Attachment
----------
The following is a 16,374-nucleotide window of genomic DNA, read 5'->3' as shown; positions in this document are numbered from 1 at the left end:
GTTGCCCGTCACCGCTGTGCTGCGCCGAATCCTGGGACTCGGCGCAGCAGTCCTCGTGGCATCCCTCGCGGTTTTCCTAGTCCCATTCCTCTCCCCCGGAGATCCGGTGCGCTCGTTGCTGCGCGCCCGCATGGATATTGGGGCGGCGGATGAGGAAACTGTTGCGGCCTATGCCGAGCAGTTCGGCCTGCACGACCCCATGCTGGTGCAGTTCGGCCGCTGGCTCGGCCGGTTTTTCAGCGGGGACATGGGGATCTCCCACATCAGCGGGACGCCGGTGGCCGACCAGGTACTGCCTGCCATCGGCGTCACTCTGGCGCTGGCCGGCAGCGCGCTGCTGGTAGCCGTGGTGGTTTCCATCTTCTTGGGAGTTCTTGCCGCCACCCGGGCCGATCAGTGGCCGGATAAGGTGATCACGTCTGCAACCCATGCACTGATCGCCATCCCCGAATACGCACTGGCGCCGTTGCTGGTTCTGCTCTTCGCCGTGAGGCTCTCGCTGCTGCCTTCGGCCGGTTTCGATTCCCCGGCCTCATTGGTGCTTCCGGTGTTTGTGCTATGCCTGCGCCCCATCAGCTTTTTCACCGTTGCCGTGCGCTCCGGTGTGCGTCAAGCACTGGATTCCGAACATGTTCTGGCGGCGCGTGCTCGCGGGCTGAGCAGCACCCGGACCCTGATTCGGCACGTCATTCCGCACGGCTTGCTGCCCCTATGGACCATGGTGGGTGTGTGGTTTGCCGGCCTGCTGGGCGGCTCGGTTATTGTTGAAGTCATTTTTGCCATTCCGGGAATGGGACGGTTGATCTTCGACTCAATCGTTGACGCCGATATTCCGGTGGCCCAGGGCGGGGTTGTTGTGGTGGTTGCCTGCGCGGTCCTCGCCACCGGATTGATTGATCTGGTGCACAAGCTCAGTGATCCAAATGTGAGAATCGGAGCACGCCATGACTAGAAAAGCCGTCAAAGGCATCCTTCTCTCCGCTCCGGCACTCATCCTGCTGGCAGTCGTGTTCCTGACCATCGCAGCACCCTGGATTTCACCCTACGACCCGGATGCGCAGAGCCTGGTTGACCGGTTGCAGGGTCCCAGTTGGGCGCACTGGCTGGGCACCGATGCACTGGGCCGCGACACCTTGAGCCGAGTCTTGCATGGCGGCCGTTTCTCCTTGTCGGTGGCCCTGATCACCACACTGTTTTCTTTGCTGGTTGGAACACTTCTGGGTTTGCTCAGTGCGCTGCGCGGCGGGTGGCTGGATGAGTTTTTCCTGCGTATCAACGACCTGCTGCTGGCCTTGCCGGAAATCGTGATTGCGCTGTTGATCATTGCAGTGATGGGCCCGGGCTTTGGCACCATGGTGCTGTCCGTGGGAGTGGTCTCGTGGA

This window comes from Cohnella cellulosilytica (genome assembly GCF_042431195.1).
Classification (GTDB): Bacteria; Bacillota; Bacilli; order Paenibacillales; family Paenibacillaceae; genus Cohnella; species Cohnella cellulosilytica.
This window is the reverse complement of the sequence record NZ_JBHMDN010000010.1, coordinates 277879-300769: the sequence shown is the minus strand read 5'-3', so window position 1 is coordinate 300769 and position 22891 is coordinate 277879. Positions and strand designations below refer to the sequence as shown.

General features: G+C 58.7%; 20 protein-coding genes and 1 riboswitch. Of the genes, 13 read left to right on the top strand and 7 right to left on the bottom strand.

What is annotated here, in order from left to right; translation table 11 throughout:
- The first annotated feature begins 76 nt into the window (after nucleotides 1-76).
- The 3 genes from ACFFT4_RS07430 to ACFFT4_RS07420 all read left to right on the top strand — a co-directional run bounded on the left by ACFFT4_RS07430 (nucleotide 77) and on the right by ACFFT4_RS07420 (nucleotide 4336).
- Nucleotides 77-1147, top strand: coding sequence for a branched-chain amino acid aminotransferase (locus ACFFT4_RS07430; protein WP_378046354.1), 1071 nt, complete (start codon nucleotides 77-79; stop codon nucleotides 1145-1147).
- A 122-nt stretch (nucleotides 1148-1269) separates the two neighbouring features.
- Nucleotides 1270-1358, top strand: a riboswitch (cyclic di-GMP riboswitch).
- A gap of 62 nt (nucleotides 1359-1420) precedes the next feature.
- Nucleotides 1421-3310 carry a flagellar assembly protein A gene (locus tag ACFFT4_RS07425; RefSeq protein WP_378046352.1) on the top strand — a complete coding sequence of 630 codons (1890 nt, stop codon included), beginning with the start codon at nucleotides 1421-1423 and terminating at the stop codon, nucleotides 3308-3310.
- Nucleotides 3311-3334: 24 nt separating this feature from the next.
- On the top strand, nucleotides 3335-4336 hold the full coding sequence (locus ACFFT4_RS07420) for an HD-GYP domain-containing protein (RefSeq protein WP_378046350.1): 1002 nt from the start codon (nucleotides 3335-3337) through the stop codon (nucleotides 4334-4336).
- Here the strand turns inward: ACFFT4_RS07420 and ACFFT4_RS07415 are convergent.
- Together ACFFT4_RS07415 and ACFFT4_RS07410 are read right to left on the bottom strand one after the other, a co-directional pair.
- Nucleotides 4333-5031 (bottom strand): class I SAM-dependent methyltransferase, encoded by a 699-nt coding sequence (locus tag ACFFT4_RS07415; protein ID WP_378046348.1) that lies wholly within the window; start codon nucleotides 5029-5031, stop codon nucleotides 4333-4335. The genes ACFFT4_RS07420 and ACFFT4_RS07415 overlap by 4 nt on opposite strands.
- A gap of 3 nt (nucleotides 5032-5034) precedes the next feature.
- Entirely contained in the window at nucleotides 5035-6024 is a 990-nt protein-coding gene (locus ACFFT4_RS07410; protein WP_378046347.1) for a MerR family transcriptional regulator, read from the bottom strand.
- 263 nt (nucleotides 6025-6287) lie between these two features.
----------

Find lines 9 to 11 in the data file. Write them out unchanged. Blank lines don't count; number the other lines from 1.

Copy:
- The 3 genes from ACFFT4_RS07430 to ACFFT4_RS07420 all read left to right on the top strand — a co-directional run bounded on the left by ACFFT4_RS07430 (nucleotide 77) and on the right by ACFFT4_RS07420 (nucleotide 4336).
- Nucleotides 77-1147, top strand: coding sequence for a branched-chain amino acid aminotransferase (locus ACFFT4_RS07430; protein WP_378046354.1), 1071 nt, complete (start codon nucleotides 77-79; stop codon nucleotides 1145-1147).
- A 122-nt stretch (nucleotides 1148-1269) separates the two neighbouring features.